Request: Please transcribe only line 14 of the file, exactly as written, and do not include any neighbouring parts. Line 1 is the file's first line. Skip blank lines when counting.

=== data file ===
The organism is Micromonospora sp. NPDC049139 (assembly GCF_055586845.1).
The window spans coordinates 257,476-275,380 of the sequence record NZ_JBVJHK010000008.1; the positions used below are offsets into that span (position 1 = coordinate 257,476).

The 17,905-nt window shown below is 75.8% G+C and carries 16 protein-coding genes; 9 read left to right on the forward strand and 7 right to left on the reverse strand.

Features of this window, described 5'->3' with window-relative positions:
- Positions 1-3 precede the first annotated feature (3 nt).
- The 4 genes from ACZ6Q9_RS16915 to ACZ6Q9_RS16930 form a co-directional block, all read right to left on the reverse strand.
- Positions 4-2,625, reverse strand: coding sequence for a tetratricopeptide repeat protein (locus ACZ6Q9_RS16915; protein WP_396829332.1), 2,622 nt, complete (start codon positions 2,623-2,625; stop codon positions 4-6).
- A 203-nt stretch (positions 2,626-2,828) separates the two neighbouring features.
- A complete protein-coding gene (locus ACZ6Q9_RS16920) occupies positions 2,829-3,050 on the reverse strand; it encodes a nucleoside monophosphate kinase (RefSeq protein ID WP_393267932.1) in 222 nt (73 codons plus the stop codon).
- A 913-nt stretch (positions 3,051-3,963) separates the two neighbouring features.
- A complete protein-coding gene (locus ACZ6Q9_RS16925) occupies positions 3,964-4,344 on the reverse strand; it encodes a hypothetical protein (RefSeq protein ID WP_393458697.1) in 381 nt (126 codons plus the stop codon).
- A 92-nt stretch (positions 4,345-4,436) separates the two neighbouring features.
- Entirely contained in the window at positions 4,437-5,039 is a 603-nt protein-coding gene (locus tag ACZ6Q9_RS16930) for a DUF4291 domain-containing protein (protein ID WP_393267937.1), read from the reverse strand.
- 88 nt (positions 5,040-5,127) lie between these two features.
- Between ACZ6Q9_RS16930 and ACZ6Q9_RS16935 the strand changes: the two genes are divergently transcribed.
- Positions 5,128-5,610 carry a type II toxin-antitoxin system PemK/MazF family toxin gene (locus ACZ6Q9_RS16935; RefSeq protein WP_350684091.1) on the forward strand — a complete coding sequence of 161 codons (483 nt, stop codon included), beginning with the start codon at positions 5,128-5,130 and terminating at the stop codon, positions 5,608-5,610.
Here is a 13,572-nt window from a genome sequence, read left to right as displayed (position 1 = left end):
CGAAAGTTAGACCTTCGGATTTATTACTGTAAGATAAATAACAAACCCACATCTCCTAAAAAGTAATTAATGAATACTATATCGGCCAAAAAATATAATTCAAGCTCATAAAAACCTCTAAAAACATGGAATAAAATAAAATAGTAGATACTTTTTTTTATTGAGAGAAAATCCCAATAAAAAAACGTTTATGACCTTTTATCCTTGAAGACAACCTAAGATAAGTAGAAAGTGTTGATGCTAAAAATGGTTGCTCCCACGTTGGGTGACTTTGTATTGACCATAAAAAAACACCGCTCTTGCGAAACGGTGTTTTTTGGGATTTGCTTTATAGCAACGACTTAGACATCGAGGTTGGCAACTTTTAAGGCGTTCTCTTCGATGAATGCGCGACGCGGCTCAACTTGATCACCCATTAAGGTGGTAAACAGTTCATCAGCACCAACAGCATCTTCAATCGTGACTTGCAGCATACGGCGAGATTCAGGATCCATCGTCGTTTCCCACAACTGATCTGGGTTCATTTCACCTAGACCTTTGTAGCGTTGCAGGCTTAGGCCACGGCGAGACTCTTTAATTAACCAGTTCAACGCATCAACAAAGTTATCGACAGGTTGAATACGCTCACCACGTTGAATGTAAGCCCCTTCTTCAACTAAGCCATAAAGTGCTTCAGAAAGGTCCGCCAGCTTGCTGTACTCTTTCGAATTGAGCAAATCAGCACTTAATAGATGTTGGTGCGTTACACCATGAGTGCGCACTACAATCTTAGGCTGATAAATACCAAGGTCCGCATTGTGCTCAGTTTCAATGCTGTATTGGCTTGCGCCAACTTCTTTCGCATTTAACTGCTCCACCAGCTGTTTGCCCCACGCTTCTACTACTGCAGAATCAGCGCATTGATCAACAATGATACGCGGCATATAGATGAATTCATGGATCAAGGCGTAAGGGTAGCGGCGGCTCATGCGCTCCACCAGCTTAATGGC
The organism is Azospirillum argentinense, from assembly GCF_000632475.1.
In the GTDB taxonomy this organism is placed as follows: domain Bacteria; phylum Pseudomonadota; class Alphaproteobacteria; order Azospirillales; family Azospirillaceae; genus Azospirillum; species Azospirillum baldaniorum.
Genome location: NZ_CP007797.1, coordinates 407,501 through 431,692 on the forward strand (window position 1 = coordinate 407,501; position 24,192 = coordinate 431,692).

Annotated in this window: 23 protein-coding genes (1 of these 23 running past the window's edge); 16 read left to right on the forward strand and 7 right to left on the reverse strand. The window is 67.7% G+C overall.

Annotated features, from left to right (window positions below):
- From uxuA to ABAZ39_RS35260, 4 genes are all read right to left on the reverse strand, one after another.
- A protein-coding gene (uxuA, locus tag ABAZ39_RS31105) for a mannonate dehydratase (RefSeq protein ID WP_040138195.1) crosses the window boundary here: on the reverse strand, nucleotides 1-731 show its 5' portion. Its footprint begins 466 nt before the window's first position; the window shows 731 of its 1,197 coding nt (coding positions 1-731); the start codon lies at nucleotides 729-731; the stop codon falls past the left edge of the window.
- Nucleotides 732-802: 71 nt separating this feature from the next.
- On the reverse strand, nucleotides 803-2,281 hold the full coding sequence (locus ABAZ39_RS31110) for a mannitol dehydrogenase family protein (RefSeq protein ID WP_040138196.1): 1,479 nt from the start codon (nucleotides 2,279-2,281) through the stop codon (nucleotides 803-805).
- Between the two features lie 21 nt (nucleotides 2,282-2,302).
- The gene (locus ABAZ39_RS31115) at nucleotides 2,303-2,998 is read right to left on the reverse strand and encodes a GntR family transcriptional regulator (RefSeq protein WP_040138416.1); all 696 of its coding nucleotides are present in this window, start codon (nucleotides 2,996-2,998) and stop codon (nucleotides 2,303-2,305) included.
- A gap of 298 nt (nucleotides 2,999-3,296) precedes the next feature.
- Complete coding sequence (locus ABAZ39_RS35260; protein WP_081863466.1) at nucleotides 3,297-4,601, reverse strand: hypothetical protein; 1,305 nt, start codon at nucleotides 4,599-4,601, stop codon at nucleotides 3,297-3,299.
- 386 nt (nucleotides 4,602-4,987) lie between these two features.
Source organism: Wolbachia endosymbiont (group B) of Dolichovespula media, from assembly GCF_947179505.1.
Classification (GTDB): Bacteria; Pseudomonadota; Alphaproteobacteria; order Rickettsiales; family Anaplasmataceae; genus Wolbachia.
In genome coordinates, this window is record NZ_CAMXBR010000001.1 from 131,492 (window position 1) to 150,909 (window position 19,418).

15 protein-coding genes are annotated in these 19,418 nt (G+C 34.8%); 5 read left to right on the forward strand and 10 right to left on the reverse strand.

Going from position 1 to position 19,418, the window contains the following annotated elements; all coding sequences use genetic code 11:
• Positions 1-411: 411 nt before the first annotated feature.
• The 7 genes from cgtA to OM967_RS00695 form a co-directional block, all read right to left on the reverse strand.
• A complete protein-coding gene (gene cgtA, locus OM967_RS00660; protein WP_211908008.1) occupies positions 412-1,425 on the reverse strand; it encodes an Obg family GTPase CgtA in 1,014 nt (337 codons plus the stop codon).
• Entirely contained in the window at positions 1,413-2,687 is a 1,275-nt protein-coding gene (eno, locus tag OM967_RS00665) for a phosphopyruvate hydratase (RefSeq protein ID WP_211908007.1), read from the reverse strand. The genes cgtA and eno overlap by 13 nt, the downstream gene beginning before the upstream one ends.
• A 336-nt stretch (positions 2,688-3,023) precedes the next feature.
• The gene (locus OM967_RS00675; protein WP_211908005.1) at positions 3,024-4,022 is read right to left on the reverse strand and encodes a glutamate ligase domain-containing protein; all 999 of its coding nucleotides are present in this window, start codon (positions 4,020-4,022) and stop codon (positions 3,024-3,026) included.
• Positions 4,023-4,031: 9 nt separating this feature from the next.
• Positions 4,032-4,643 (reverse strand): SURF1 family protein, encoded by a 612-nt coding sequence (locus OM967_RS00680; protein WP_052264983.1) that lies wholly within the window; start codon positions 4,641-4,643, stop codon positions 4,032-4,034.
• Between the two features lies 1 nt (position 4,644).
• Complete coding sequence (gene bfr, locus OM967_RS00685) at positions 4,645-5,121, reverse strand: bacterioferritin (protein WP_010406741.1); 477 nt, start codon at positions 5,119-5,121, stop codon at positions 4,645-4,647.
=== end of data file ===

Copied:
- 88 nt (positions 5,040-5,127) lie between these two features.